Last year, I received a lot of hate mail after my appearance as a “gender and/or sexuality expert” on the Netflix series Bill Nye Saves the World, where I told a story of taking my sixteen-month-old child to the neighborhood supermarket. The story went as follows:

My child and I are walking down the aisle and a woman runs up to me and says, “What a beautiful little girl!” I respond with a quick, “Thank you so much.” We walk further down the aisle and I spot Pop-Tarts, turn to my child, and say in jest, “Hey Caleb, you want a Pop-Tart?!” Caleb smiles and the woman comes running back. “I’m so, so, so sorry; I didn’t know he was a boy.” I reply: “It’s ok, I don’t know either.” She walks away with a look of sheer confusion.

The telling of this account prompted multiple emails suggesting I am “perverting fatherhood” and “being more political than a parent.” My non-assurance of my child’s gender, admittedly uncommon, was met with the common assertion, “You are crazy!” Indeed, I endured this type of rhetoric prior to making the move into parenthood, as a Black Christian who unapologetically challenges anti-blackness, speaks loudly about the blackness of Jesus, and believes in the “whosoever” gospel that accepts all into the community of faith. For me, recognizing a child’s potential gender development over time, beyond what I or others have prescribed, is normal. While it was assumed that my gesture was about the potential of my child to identify as transgender (which could also be possible), the more probable shift in gender expression over time was never considered. Indeed, both expressions of self are in conversation, but the impossibility for either consideration was deemed inappropriate and impossible. My commentary was met with grave disapproval.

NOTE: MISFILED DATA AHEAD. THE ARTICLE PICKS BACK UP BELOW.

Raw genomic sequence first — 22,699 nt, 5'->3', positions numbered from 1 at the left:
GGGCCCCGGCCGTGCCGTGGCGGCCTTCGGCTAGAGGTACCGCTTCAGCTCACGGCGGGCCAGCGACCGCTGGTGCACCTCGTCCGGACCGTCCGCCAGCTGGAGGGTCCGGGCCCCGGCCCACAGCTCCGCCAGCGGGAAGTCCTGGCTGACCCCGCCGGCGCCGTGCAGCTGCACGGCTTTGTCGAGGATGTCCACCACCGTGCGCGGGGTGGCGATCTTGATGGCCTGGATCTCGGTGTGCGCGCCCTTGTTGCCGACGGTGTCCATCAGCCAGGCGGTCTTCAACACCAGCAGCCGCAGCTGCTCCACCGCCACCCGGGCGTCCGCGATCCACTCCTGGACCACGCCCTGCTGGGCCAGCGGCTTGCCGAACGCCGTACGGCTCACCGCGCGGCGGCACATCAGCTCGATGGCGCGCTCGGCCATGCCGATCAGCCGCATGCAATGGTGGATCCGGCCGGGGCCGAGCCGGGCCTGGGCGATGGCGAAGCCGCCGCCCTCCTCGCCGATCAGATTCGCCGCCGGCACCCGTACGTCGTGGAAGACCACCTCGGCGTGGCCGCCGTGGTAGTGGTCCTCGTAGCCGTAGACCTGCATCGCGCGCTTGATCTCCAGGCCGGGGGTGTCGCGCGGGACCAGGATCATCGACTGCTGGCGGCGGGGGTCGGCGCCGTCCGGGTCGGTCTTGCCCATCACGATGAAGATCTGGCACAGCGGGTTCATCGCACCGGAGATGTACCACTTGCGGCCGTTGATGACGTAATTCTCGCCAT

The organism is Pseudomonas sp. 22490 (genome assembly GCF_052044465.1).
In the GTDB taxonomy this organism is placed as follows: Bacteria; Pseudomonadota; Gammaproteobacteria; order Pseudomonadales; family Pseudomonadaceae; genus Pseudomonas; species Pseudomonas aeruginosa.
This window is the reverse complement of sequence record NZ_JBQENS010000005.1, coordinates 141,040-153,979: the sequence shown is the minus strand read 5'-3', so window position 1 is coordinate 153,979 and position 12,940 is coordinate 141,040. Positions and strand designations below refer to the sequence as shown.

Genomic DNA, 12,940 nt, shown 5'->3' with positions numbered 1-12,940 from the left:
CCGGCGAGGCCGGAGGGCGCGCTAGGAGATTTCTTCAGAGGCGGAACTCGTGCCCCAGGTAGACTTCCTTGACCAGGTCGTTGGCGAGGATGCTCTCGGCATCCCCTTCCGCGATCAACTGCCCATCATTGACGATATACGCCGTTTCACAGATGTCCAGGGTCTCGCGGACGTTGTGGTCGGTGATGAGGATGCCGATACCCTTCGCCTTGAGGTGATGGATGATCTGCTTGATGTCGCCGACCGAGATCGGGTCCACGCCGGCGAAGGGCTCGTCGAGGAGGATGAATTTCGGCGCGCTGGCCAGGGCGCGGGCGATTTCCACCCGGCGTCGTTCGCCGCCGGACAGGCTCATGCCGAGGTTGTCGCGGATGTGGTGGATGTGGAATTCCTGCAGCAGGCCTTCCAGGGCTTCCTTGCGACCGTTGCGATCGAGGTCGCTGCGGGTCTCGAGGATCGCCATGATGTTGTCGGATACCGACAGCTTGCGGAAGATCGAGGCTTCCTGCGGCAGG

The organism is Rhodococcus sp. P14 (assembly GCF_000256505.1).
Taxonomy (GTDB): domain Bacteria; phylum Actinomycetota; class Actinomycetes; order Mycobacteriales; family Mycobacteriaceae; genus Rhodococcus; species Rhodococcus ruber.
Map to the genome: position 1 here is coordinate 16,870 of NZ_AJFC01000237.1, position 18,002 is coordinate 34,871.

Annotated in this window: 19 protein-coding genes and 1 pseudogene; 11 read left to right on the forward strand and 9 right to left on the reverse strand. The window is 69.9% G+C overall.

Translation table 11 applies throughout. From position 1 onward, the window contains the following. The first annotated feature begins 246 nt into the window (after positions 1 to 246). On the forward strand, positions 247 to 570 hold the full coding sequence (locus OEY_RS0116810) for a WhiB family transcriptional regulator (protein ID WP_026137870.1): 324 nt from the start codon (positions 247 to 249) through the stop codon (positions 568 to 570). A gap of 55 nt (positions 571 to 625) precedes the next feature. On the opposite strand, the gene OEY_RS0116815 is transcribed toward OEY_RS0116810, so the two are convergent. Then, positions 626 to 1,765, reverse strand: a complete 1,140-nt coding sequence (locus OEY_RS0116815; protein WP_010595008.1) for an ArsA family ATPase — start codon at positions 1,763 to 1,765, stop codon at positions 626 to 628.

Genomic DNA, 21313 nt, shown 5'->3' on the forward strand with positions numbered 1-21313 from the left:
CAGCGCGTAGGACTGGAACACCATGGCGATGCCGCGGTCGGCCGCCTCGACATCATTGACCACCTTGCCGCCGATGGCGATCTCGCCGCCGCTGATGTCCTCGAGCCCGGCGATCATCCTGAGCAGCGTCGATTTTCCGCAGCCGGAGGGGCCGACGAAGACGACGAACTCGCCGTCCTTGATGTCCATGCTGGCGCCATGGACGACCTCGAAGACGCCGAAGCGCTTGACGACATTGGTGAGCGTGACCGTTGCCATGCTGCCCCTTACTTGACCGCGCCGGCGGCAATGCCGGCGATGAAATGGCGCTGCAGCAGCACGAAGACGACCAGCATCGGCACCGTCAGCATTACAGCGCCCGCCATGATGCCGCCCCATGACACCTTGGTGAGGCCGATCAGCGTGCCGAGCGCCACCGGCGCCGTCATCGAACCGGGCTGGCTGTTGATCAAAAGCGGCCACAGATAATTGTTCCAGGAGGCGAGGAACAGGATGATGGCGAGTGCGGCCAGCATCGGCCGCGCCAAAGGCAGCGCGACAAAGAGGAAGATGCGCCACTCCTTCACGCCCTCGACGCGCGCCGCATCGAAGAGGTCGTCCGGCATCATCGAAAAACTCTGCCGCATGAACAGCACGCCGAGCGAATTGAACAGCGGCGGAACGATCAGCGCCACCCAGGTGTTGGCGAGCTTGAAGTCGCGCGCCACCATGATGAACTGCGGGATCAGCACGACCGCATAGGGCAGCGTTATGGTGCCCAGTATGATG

The general dissonance to my Netflix interview was rooted in the assertion that I was countering “what God designed.” Forego the fact that all of our ways of expressing what we understand as our sex (gender) shift over time and that no parent or institution can choreograph the process. However, when such truth is stated in public or practiced in parenting, much criticism is received and one’s parenting becomes the subject of deep scrutiny. In a sense, such clear aversion to flexible gender paradigms exposes an imagined “divine fatherhood”—wherein fathers determine the gender outcomes of boys; we shape them into masculine subjects that cohere as “normal” and stable in every way. Indeed, we, as fathers and mothers, inform our children’s perspectives on gender, and if stringent enough, can produce normative expressions. However, the stability of such gender performances are always contingent upon multiple factors, ranging from environments to everything unknown. Children are not canvasses on which we can live out our ideals and imaginations, but rather creative gifts who unfold before us. My commentary was attempting to extend this unfolding to gender, in addition to what may be understood as easier considerations (i.e., diet, color preference, sport of choice).